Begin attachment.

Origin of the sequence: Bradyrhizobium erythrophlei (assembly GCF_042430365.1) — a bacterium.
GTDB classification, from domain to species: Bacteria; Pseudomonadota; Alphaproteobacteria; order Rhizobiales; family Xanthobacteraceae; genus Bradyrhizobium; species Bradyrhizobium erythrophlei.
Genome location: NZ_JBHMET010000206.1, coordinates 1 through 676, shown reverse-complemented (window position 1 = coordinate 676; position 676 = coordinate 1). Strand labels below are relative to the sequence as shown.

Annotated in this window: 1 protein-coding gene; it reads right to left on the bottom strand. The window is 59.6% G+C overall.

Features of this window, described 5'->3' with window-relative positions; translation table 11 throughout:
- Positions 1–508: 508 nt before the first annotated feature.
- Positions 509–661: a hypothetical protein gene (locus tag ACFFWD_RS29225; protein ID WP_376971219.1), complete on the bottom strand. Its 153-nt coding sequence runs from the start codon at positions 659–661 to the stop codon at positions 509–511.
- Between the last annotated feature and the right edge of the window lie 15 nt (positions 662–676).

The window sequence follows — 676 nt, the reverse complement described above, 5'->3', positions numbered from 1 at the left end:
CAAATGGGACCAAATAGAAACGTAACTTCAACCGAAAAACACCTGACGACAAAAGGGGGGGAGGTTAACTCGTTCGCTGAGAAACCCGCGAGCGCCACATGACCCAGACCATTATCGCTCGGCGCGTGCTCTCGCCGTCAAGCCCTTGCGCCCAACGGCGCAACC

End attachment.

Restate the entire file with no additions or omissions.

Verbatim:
Origin of the sequence: Bradyrhizobium erythrophlei (assembly GCF_042430365.1) — a bacterium.
GTDB classification, from domain to species: Bacteria; Pseudomonadota; Alphaproteobacteria; order Rhizobiales; family Xanthobacteraceae; genus Bradyrhizobium; species Bradyrhizobium erythrophlei.
Genome location: NZ_JBHMET010000206.1, coordinates 1 through 676, shown reverse-complemented (window position 1 = coordinate 676; position 676 = coordinate 1). Strand labels below are relative to the sequence as shown.

Annotated in this window: 1 protein-coding gene; it reads right to left on the bottom strand. The window is 59.6% G+C overall.

Features of this window, described 5'->3' with window-relative positions; translation table 11 throughout:
- Positions 1–508: 508 nt before the first annotated feature.
- Positions 509–661: a hypothetical protein gene (locus tag ACFFWD_RS29225; protein ID WP_376971219.1), complete on the bottom strand. Its 153-nt coding sequence runs from the start codon at positions 659–661 to the stop codon at positions 509–511.
- Between the last annotated feature and the right edge of the window lie 15 nt (positions 662–676).

The window sequence follows — 676 nt, the reverse complement described above, 5'->3', positions numbered from 1 at the left end:
CAAATGGGACCAAATAGAAACGTAACTTCAACCGAAAAACACCTGACGACAAAAGGGGGGGAGGTTAACTCGTTCGCTGAGAAACCCGCGAGCGCCACATGACCCAGACCATTATCGCTCGGCGCGTGCTCTCGCCGTCAAGCCCTTGCGCCCAACGGCGCAACC